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Original research
A patient-specific intracranial aneurysm model with endothelial lining: a novel in vitro approach to bridge the gap between biology and flow dynamics
  1. Naoki Kaneko1,2,
  2. Toshihiro Mashiko1,
  3. Katsunari Namba3,
  4. Satoshi Tateshima2,
  5. Eiju Watanabe1,
  6. Kensuke Kawai1
  1. 1Department of Neurosurgery, Jichi Medical University, Shimotsuke, Japan
  2. 2Division of Interventional Neuroradiology, University of California, Los Angeles, Los Angeles, California, USA
  3. 3Department of Endovascular Surgery, Jichi Medical University, Shimotsuke, Japan
  1. Correspondence to Dr Naoki Kaneko, Department of Neurosurgery, Jichi Medical University, 3311-1, Yakushiji, Shimotsuke 329-0498, Japan; nkaneko{at}jichi.ac.jp

Abstract

Objectives To develop an in vitro model for studying the biological effect of complex-flow stress on endothelial cells in three-dimensional (3D) patient-specific vascular geometry.

Materials and methods A vessel replica was fabricated with polydimethylsiloxanes using 3D printing technology from vascular image data acquired by rotational angiography. The vascular model was coated with fibronectin and immersed in a tube filled with a cell suspension of endothelium, and then cultured while being slowly rotated in three dimensions. Culture medium with viscosity was perfused in the circulation with the endothelialized vascular model. A computational fluid dynamics (CFD) study was conducted using perfusion conditions used in the flow experiment. The morphology of endothelial cells was observed under a confocal microscope.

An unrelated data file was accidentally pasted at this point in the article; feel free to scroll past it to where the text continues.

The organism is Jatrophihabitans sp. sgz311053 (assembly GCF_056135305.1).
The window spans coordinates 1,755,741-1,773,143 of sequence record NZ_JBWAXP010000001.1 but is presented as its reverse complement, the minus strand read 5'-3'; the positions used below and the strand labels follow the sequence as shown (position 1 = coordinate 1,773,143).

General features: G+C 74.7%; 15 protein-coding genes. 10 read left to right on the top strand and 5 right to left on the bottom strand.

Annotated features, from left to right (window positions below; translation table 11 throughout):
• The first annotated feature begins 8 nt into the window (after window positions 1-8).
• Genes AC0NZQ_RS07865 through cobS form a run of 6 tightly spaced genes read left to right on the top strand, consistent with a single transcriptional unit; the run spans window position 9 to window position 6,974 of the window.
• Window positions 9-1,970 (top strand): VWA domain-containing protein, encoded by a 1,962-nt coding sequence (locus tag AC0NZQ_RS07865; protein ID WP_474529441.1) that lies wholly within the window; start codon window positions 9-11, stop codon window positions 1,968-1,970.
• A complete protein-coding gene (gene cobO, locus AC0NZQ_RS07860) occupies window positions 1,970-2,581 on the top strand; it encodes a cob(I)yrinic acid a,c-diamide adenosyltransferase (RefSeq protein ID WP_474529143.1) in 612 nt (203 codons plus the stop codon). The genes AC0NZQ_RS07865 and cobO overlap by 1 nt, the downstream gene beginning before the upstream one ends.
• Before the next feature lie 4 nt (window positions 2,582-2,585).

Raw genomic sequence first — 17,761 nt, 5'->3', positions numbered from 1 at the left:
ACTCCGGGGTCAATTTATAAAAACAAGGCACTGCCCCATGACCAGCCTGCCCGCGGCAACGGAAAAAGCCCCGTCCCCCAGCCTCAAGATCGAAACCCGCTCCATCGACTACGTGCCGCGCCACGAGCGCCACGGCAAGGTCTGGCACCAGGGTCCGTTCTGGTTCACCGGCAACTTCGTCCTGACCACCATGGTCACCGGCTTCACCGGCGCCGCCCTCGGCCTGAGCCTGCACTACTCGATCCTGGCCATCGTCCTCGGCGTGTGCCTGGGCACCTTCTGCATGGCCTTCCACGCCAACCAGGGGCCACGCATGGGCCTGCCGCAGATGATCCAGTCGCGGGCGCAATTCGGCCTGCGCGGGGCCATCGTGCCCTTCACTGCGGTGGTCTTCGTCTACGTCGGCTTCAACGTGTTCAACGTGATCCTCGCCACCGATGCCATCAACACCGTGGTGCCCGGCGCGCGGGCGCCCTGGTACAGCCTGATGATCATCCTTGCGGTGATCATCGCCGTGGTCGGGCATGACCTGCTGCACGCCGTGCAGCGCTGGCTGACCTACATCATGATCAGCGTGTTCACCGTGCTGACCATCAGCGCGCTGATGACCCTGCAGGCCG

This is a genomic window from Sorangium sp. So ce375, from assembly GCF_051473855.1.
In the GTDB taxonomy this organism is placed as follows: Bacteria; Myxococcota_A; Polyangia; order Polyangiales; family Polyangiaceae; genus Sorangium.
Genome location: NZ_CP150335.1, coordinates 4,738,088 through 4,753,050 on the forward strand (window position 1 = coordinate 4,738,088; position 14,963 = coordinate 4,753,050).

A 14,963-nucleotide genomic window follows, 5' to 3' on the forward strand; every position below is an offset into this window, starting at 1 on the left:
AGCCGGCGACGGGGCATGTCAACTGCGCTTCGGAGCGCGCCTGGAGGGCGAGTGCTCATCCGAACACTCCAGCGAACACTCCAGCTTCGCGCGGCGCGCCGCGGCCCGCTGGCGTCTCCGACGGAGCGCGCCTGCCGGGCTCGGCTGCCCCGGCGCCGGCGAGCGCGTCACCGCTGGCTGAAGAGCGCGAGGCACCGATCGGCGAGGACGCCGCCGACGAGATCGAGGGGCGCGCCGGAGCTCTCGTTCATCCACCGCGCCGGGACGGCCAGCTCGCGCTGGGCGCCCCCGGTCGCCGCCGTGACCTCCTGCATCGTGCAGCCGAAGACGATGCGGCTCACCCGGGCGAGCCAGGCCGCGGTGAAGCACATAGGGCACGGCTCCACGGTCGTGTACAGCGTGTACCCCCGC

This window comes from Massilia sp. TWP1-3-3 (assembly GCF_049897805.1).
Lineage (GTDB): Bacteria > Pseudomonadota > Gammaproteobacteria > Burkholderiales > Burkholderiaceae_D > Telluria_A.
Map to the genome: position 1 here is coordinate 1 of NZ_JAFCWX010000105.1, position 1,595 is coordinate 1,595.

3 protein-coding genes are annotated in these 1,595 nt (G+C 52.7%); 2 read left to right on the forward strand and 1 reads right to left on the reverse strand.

Results The CFD study showed low wall shear stress and circulating flow in the apex of the basilar tip aneurysm, with linear flow in the parent artery. Confocal imaging demonstrated that the inner surface of the vascular model was evenly covered with monolayer endothelial cells. After 24 h of flow circulation, endothelial cells in the parent artery exhibited a spindle shape and aligned with the flow direction. In contrast, endothelial cells in the aneurysmal apex were irregular in shape and size.

Conclusions A geometrically realistic intracranial aneurysm model with live endothelial lining was successfully developed. This in vitro model enables a new research approach combining study of the biological impact of complex flow on endothelial cells with CFD analysis and patient information, including the presence of aneurysmal growth or rupture.

  • aneurysm
  • blood flow
  • vessel wall
  • technology

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Footnotes

  • Contributors NK: concept, design and development of the study, acquisition and analysis of the data, writing of the article. TM, EW: development of the study. KN: acquisition of the data. ST, KK: critical review of the article.

  • Funding KAKENHI (Grants-in Aid for Scientific Research) from Japan Society for the Promotion of Science (JSPS), grant no. 15K19978 to NK and Jichi Medical University Young Investigator Award, 2015 to NK.

  • Competing interests None declared.

  • Patient consent The study, including use of patient image data, was approved by the institutional review board, which waived the requirement for patients’ informed consent.

  • Ethics approval Institutional review board.

  • Provenance and peer review Not commissioned; externally peer reviewed.

  • Data sharing statement Any technical detail concerning the creation of the model and the results are available from the corresponding author.

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